German spy agency says Europeans regularly swap tech tips, denies it sought to bypass law

BERLIN – Germany’s foreign intelligence agency has confirmed a report that it regularly discusses technological developments with its European counterparts.

But a spokesman denies a report in Britain’s Guardian newspaper that the agency, known by its German acronym BND, tried to bypass legal restrictions to use surveillance technology developed by the British GCHQ agency.

The newspaper cited documents released by NSA leaker Edward Snowden according to which GCHQ in 2008 assisted the BND “in making the case for reform or reinterpretation of the very restrictive interception legislation in Germany.”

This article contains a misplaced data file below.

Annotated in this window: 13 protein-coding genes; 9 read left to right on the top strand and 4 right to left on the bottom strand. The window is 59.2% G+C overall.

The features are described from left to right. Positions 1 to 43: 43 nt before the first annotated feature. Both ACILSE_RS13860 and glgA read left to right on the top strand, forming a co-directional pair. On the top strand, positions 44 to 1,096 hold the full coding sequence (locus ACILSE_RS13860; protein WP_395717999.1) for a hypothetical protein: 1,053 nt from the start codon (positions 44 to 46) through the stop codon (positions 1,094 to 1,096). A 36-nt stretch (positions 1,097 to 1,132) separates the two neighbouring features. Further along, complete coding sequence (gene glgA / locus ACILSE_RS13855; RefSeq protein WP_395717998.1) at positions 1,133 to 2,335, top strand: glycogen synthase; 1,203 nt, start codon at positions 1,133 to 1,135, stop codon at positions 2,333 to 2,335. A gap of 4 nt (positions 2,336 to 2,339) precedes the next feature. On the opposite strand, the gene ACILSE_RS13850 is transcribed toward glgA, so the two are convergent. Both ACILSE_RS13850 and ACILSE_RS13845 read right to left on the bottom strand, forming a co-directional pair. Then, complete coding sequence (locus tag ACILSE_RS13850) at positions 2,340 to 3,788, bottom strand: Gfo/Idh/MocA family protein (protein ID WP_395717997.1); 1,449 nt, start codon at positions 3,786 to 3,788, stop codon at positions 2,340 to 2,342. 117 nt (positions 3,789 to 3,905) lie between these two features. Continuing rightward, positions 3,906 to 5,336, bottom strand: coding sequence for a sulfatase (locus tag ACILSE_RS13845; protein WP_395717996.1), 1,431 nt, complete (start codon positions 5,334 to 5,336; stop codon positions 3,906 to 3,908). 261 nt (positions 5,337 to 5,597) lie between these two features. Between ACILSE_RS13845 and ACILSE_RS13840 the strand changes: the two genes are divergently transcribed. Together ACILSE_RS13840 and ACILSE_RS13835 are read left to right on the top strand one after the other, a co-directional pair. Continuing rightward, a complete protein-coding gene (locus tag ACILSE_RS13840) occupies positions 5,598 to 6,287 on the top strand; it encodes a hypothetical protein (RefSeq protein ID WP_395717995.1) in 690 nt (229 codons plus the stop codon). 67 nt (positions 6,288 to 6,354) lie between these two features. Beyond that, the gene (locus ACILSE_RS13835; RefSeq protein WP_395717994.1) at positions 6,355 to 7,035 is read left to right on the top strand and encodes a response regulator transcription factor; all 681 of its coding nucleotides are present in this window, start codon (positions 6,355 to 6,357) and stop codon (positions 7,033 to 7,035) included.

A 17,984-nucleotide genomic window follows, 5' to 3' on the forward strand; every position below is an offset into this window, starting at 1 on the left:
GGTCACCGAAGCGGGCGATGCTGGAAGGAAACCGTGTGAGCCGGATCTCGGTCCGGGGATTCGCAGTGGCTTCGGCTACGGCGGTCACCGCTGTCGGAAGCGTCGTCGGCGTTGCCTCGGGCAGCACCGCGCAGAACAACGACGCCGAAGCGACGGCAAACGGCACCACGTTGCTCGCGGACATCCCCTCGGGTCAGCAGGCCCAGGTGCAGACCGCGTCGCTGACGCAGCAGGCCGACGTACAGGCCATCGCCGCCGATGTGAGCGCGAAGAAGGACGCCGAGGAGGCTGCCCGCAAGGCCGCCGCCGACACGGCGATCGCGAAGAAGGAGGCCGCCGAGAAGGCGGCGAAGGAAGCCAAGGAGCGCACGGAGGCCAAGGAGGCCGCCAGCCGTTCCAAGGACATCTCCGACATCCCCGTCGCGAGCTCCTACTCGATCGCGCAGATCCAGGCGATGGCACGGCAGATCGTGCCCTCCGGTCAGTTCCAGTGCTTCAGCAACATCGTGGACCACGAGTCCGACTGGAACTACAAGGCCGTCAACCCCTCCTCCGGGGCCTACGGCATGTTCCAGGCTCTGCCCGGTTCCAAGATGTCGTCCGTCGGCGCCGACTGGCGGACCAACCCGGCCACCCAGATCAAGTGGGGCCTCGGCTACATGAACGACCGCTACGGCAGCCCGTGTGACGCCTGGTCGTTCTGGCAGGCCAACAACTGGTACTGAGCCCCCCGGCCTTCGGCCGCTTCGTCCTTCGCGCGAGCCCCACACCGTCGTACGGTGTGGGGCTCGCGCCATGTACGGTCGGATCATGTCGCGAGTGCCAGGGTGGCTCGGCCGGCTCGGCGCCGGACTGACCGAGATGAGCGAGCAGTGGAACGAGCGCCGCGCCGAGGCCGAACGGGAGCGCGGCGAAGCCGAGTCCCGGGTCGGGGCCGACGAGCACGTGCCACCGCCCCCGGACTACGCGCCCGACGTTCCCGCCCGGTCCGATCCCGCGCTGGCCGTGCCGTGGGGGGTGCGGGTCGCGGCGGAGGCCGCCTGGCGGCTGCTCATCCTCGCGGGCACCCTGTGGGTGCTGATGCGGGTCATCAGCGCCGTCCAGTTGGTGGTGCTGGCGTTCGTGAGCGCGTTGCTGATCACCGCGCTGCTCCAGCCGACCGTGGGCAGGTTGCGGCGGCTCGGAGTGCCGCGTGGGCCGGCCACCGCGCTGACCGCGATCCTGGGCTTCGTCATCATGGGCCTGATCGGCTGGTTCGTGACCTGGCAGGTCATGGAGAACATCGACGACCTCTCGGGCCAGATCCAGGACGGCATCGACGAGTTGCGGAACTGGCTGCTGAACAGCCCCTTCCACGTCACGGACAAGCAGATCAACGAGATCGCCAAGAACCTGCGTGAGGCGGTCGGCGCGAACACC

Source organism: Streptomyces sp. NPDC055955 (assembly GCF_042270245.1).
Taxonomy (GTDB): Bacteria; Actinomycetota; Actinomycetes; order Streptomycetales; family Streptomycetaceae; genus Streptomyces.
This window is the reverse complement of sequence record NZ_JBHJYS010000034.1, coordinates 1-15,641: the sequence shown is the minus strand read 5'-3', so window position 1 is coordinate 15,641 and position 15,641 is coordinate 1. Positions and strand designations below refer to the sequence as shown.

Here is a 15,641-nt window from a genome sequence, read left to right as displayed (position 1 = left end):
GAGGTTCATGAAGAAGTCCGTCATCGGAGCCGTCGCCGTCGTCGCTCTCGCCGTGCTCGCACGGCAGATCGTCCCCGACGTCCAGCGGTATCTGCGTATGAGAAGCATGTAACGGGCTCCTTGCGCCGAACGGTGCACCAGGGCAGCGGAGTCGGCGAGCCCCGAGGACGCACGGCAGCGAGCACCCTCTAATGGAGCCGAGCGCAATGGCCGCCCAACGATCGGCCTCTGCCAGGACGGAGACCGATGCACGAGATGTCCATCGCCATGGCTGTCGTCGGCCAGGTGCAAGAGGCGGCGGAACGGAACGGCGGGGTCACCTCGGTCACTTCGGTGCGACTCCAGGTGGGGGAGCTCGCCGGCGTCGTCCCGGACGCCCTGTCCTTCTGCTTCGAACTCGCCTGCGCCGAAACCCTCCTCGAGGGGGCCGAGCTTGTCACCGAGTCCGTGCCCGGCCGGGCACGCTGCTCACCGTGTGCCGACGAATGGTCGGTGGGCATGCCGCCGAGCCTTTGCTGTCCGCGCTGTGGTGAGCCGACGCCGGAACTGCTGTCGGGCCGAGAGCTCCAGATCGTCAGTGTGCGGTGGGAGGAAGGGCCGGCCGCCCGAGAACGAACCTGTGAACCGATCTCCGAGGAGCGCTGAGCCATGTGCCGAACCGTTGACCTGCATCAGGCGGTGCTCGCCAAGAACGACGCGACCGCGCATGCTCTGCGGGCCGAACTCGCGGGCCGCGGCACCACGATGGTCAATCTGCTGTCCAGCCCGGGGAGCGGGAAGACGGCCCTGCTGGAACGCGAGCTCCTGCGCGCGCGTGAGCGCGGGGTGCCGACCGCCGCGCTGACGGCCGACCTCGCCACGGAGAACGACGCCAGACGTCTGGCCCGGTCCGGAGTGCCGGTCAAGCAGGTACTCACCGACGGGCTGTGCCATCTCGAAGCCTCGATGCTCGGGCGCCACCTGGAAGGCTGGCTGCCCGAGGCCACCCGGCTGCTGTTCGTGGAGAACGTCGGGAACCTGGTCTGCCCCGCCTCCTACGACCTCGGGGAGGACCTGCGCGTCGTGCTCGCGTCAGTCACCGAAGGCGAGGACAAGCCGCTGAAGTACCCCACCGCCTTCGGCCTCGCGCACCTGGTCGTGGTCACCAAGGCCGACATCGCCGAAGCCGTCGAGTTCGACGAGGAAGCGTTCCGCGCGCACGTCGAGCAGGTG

BND spokesman Martin Heinemann told The Associated Press on Saturday that the exchange between the two agencies focused “not on legal, but on technical questions” related to mooted surveillance regulation reforms in Germany that were never implemented.